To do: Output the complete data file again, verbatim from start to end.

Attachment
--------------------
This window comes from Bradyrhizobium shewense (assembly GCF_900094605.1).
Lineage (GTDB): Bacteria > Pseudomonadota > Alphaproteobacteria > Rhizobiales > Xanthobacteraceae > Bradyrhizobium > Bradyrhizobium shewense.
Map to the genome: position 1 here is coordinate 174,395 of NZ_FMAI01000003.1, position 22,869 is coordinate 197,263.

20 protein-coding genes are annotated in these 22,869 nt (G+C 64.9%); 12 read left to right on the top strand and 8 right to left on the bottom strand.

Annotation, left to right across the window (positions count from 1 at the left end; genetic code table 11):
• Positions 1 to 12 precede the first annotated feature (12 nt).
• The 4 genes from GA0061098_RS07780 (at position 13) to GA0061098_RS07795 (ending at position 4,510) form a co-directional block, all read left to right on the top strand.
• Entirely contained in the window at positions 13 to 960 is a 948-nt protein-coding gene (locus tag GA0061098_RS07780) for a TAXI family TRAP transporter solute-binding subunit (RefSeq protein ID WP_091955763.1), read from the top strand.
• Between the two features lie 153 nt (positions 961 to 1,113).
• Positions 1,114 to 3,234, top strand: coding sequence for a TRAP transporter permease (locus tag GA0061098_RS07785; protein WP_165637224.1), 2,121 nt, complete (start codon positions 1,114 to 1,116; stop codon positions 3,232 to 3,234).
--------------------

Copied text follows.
This window comes from Bradyrhizobium shewense (assembly GCF_900094605.1).
Lineage (GTDB): Bacteria > Pseudomonadota > Alphaproteobacteria > Rhizobiales > Xanthobacteraceae > Bradyrhizobium > Bradyrhizobium shewense.
Map to the genome: position 1 here is coordinate 174,395 of NZ_FMAI01000003.1, position 22,869 is coordinate 197,263.

20 protein-coding genes are annotated in these 22,869 nt (G+C 64.9%); 12 read left to right on the top strand and 8 right to left on the bottom strand.

Annotation, left to right across the window (positions count from 1 at the left end; genetic code table 11):
• Positions 1 to 12 precede the first annotated feature (12 nt).
• The 4 genes from GA0061098_RS07780 (at position 13) to GA0061098_RS07795 (ending at position 4,510) form a co-directional block, all read left to right on the top strand.
• Entirely contained in the window at positions 13 to 960 is a 948-nt protein-coding gene (locus tag GA0061098_RS07780) for a TAXI family TRAP transporter solute-binding subunit (RefSeq protein ID WP_091955763.1), read from the top strand.
• Between the two features lie 153 nt (positions 961 to 1,113).
• Positions 1,114 to 3,234, top strand: coding sequence for a TRAP transporter permease (locus tag GA0061098_RS07785; protein WP_165637224.1), 2,121 nt, complete (start codon positions 1,114 to 1,116; stop codon positions 3,232 to 3,234).